We are currently experiencing a great test to our core philosophy – that there is always hope and that hope has the power to transform our world for the better. The COVID-19 coronavirus pandemic is a crisis that will touch nearly everyone, affecting not only those who become ill, but also so many who are suffering already because of the impact on livelihoods, transportation, the education system and medical services. In the face of this time of uncertainty, and indeed because of it, we are ever more committed to the pursuit of our mission and to spreading hope! We are thinking of all of you and want to share our love and support – especially for those caring for others, and those working to end this illness and stop its spread.
We are social beings and we live in a globalized world – but the best way to slow and decrease the spread is what is called ‘social distancing’, meaning avoiding social spaces and interactions. Though you may feel that you will be fine, you could infect others – vulnerable people – and they will suffer the most. As a result, the Jane Goodall Institute and Dr. Goodall have chosen to follow the instructions of world health experts and are embracing ‘social distancing’ through telework for the next several weeks. Jane is using this moment to go entirely digital for the first time and serves as a model for how we should each appropriately address this issue (follow us on social @janegoodallinst, @janegoodall on FB to keep up with Jane!). We hope (if you are able) you will join us in taking this time to be away for the sake of others. Also remember to wash your hands, avoid touching your face, avoid public places, and take care of yourself.
Hope for Animals in the Wild & Representations of Wildlife
This issue also reinvigorates conversations about how pandemics like this one are related to the serious threat of wildlife trafficking, which not only steals millions of individuals from the wild, but likewise puts humans and wildlife at great risk of disease transmission. While the exact origins of the COVID-19 have not yet been identified, human cases of the coronavirus are generally transmitted from non-human animals as the origin. The SARS coronavirus was transmitted to humans from civets and the MERS coronavirus was spread to humans from Camels. Evidence suggests that COVID-19 may have originated in bats at a live animal market. Thankfully, a strict ban on the consumption and farming of wild animals is being rolled out across China and seems to be permanent – we hope other countries follow suit. As the current ban does not ban trade for fur, medicine or research however, it is vitally important that these loopholes are closed.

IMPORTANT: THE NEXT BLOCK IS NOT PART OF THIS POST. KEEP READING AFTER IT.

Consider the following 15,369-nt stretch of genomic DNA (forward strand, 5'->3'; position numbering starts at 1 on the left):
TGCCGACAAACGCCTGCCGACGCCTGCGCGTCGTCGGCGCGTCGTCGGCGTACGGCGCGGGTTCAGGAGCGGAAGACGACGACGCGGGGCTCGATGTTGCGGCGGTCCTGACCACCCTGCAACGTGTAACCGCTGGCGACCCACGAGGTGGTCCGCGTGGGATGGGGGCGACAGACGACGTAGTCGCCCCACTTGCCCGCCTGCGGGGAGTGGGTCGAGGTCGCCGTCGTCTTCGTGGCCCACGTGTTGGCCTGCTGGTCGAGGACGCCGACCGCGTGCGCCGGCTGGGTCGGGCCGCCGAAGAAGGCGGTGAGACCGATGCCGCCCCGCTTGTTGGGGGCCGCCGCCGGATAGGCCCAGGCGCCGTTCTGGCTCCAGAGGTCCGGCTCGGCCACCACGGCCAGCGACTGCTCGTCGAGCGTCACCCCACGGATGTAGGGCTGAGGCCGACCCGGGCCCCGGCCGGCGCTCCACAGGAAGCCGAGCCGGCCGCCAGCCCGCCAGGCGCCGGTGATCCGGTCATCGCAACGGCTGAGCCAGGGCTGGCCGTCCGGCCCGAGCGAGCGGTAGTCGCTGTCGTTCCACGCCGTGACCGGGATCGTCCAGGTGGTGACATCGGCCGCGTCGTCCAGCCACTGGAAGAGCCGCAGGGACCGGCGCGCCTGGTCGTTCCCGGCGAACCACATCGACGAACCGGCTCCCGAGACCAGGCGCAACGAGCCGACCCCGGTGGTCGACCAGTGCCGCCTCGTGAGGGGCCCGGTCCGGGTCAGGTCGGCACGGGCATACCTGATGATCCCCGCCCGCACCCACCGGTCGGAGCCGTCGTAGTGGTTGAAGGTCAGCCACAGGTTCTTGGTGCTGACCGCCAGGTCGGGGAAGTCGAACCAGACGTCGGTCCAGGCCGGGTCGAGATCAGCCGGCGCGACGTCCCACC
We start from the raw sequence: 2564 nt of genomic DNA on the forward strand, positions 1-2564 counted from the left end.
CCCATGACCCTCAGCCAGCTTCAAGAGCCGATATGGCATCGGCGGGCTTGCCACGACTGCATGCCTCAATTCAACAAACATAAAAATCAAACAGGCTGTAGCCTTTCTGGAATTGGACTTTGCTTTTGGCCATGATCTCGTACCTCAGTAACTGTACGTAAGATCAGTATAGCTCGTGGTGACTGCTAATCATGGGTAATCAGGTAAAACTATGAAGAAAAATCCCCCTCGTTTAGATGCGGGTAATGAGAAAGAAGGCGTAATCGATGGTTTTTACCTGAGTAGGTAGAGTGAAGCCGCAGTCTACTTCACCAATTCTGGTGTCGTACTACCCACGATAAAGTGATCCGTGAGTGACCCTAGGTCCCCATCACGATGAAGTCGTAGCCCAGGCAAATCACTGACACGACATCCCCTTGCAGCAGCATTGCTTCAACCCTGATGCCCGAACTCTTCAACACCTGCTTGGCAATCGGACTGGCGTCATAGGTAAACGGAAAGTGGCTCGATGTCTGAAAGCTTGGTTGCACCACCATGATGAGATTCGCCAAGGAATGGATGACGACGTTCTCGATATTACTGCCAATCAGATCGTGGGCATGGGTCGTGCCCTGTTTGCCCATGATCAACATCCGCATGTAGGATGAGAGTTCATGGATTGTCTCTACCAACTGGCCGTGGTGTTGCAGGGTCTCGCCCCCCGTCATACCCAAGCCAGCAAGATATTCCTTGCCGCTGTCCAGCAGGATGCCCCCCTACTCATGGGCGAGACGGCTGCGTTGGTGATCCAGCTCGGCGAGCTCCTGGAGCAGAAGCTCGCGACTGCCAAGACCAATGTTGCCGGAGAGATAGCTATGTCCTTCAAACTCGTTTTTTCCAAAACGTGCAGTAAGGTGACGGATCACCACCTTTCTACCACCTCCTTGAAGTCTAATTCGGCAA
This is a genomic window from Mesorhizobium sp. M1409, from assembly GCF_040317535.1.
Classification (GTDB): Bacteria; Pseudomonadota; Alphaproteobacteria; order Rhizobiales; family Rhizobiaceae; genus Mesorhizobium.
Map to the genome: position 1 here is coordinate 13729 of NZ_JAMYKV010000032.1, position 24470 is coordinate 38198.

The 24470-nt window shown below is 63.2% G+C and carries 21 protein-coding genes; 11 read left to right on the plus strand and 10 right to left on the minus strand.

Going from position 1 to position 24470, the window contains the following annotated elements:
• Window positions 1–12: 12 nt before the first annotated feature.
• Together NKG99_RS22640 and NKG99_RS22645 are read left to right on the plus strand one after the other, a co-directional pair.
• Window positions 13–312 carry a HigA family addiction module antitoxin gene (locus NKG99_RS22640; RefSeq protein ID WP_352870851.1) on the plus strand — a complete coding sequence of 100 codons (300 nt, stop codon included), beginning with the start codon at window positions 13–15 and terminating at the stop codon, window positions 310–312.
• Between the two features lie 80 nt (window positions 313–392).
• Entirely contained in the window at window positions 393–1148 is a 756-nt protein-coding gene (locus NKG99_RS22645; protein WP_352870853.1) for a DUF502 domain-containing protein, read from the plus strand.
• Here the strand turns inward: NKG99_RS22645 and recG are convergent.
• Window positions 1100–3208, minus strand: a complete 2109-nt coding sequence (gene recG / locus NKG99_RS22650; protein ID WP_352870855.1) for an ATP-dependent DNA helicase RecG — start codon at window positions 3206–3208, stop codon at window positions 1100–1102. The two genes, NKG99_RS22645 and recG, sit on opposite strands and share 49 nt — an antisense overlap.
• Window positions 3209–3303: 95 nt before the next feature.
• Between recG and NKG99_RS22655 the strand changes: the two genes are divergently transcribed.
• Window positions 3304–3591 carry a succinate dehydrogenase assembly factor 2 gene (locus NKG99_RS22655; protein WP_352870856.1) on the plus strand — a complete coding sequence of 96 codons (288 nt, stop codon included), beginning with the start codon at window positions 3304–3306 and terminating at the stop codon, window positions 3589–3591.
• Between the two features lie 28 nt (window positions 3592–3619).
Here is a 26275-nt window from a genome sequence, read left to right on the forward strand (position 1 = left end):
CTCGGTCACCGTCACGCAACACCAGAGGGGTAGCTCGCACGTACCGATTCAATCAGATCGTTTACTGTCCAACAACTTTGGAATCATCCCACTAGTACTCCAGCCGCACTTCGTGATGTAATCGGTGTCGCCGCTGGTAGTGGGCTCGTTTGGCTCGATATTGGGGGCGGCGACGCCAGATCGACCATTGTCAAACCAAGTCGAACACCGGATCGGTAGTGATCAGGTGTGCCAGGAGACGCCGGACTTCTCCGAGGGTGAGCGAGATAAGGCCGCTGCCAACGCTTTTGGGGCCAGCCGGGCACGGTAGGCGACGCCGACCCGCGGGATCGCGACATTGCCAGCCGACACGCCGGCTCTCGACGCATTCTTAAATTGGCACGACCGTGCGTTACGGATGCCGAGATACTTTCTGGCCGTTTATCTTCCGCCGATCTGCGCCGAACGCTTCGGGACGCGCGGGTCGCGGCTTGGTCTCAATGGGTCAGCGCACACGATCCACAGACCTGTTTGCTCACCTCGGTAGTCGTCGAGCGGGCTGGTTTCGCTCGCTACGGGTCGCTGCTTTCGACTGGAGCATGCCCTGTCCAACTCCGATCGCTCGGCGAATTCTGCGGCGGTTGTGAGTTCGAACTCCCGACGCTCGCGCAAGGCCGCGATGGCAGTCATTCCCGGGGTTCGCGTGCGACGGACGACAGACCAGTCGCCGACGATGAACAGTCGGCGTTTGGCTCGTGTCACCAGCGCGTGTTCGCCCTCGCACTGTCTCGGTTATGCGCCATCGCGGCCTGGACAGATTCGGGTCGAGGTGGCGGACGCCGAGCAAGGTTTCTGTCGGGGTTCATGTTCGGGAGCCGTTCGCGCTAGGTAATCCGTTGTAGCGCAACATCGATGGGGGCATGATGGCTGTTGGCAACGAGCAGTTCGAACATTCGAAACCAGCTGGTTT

As chimpanzees and humans are so closely related (we share 98.6% of our DNA), we can easily transfer viruses of this kind. Beyond the threat of wildlife trafficking, we must also be aware that inappropriate handling, proximity and the illegal pet trade also put humans and great apes at risk of disease transmission. It is essential that we take this time to truly reflect on our practices and the portrayals that influence these harmful behaviors. You can learn more about how to identify harmful content that may fuel inappropriate handling and/or the pet trade and only share #APEpropriate content here. There are great examples of many companies, organizations and influencers doing their part to show up for great apes, and you can be part of sharing positive imagery and experiences right away, on social media and beyond.
Protecting Wildlife and Human Communities
While it is not yet known if great-apes are susceptible to the COVID-19 specifically, we must act in order to not only protect human lives, but also great apes and other species as well. There is a potential for the COVID-19 to infect great ape populations, particularly in a sanctuary setting where they may be in daily proximity to humans. Common human respiratory viruses have caused deadly outbreaks in wild habituated great apes in the past. In 2016, the human coronavirus (HCoV) OC43 spread to wild chimpanzees living in the Taï National Park, Côte d´Ivoire. (Emerging Microbes and Infections).
“Scientific research, nature tourism, and current conservation and management paradigms all have the capacity to subject habituated wild primates to risks of human pathogen exposure… The current COVID-19 pandemic should be considered a potential threat to the health of wild primates. There is no such thing as zero disease risk and taking measures to prevent or control disease will never eliminate all risks, but implementing these best practices should substantially reduce the risks that human activities pose to primate health and signal a clear commitment to primate conservation.” (1)
Thomas Gillespie, Associate Professor, Emory University
Global Health and Biodiversity Conservation